Why is it so expensive to compete at the junior level? A primary reason is that the cars can only be run by a professional racing team with the right level of equipment to manage all of the state-of-the-art electronics and set-up data. So the drivers are faced with no alternative but to use a team, instead of running the car themselves. It’s crazy and doing the business world’s perception of motorsport no good at all. It needs to be controlled and it can be, but only from the top.

When I asked MSA’s Simon Blunt for his views about the topic of elitism in motorsport, he commented that you can’t stop rich drivers racing for top teams. He’s absolutely right, of course. However, there is a lot that can be done to prevent today’s and future young racing drivers becoming ever more disenchanted with the way in which elitism is ruining motorsport, other than perhaps within genuine club level racing.

For motorsport to grow, it has to be both attractive and affordable to young people, without alienating the interest of those already participating. Youngsters’ tastes are changing dramatically in so many ways. Is our sport adapting or changing to suit them? Online simulator racing attracts a huge following these days and has helped several drivers into actual racing. Should we be looking at further progress with this route? I don’t know all the answers, but I do know that something needs to change, dramatically and quickly, if our sport is to increase its popularity.

Alarmingly, the problems that I’ve identified at the entry level are also having an impact on new blood coming into the sport, as can be seen from the sport’s negative growth statistics.

So what’s the next step? As I see it, there are two options: one is to do nothing and listen to all those telling us that motorsport has always been like this and don’t change it. The alternative is to follow the example of other leading sports and make bold, imaginative decisions about how to design a sport that is attractive (1) to the business world in respect of attracting increased sponsorship at all levels within the sport and (2) to young people in respect of growing the number of participants entering from a range of diverse backgrounds.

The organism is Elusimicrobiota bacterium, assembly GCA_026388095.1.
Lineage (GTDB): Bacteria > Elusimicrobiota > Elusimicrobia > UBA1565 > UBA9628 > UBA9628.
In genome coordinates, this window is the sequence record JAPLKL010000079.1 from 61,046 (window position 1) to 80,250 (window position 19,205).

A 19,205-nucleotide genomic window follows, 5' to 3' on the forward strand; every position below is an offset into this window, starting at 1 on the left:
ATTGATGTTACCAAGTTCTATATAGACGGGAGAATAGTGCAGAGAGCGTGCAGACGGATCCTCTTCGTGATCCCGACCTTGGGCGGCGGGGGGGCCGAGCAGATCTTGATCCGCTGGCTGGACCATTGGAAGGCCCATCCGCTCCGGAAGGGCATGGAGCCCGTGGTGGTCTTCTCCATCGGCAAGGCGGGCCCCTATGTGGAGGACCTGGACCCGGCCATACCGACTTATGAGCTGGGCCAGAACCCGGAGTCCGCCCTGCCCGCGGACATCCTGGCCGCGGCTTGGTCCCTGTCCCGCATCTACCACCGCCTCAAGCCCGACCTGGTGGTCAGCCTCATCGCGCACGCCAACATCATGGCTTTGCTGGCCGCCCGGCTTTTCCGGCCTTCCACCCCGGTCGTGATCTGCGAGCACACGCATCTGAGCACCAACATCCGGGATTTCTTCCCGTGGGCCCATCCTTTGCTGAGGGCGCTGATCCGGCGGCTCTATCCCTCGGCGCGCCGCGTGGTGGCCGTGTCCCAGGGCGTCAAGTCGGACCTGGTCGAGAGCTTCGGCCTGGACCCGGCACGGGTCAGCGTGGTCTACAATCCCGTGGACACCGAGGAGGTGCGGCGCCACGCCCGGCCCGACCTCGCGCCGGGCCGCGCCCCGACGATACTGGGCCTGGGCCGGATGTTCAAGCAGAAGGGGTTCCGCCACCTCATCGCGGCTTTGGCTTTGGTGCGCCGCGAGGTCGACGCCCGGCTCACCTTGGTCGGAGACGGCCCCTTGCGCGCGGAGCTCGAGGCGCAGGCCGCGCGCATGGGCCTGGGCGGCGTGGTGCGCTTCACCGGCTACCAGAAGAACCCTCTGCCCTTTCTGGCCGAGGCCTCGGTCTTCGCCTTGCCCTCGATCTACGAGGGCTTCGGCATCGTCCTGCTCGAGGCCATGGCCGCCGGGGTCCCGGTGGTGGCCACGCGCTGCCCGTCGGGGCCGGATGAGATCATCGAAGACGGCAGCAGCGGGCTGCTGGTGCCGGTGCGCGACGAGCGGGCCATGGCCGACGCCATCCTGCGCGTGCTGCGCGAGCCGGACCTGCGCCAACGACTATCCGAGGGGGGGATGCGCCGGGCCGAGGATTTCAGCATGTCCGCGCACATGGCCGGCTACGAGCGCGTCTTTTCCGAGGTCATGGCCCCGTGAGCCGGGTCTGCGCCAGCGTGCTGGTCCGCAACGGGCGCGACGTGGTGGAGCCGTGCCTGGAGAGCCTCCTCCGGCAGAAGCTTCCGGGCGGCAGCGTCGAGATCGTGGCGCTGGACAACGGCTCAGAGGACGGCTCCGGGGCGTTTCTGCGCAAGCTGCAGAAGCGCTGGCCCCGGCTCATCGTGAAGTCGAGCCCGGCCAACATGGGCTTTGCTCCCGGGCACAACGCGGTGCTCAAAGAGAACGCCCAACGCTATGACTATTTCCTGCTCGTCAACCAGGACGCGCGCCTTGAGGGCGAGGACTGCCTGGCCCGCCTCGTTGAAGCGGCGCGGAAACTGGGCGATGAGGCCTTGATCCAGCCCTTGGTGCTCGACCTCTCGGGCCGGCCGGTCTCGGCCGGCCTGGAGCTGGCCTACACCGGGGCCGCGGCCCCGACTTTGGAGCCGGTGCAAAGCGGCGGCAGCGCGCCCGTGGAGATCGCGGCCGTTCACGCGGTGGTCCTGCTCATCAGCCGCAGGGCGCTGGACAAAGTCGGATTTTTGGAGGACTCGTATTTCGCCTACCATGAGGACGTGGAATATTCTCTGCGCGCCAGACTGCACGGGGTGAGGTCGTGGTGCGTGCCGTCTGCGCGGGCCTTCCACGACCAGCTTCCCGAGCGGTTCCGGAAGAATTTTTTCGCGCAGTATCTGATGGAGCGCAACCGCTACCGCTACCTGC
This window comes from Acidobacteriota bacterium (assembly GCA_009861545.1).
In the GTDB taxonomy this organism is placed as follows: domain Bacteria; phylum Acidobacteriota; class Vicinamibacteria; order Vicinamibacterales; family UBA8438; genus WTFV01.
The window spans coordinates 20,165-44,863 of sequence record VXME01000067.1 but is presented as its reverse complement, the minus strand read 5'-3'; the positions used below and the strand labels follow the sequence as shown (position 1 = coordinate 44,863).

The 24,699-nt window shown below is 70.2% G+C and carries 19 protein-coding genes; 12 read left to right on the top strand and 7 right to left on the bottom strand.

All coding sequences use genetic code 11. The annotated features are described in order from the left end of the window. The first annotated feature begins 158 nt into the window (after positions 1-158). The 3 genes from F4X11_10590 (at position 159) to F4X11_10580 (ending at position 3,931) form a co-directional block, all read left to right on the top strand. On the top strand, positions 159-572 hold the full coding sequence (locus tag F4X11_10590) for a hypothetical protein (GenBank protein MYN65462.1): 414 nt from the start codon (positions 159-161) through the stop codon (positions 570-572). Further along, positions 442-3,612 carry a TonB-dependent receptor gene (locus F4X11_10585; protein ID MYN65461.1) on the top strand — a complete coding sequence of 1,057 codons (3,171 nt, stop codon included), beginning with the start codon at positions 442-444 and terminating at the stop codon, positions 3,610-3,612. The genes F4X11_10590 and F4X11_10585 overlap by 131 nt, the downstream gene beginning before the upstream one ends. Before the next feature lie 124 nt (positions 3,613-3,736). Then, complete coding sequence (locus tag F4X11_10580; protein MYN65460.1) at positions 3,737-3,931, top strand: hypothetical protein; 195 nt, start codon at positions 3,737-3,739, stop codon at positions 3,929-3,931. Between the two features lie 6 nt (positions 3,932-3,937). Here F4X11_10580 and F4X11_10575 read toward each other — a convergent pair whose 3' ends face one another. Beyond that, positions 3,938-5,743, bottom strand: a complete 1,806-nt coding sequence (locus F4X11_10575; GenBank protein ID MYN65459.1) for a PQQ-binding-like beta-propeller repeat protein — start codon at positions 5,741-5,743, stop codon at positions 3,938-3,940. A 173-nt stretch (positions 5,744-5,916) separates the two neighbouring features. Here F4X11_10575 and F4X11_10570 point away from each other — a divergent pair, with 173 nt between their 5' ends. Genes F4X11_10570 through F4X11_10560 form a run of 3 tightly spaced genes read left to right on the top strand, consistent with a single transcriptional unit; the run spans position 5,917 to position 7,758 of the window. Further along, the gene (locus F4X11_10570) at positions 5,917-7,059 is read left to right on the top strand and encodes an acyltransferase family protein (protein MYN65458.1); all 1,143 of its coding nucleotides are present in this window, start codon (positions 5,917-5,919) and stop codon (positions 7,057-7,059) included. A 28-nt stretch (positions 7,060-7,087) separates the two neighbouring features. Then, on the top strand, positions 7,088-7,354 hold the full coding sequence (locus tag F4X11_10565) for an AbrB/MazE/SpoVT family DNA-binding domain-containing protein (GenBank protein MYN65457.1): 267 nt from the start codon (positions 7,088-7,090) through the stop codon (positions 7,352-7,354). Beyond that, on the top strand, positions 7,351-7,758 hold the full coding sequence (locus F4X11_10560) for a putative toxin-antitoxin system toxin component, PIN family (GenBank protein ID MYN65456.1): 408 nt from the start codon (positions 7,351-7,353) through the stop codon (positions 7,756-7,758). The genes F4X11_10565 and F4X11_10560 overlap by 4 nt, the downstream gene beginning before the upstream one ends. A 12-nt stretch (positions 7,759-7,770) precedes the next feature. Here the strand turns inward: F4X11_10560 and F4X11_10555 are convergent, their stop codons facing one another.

I’m sure that many of you will disagree with the solutions I’m about to propose. That’s fine, but please don’t tell me that the chronic situation in which motorsport finds itself today can’t be improved. It can be and needs to be. We need to introduce three innovative, really low-cost entry level series, for single-seaters, sports and productions cars, in the same way that the original Formula Ford 1600 encouraged so many drivers into the sport. Why was it so incredibly successful?  It was because the cars were cheap to buy and drivers could prepare them themselves or with the help of a parent or mechanically-minded friend. Second-hand cars were still competitive. Competitors could change their own engine, change the gear ratios, repair the car after a shunt, put the race car on the back of a trailer and tow it to the circuit with any old car. OK, so these race cars might not have wings, slicks or look like mini Formula 1 cars, but this would drastically cut costs, encourage close exciting racing, teach race-craft and bring new people into the sport.

Key to the success of these three categories, the MSA must fully endorse and support them, as being the officially recognised first-step series. These are just a couple of ways that I feel would launch a shift in approach and attitude by those running a sport about which so many people are passionate.  Most importantly, let’s not just accept the status quo!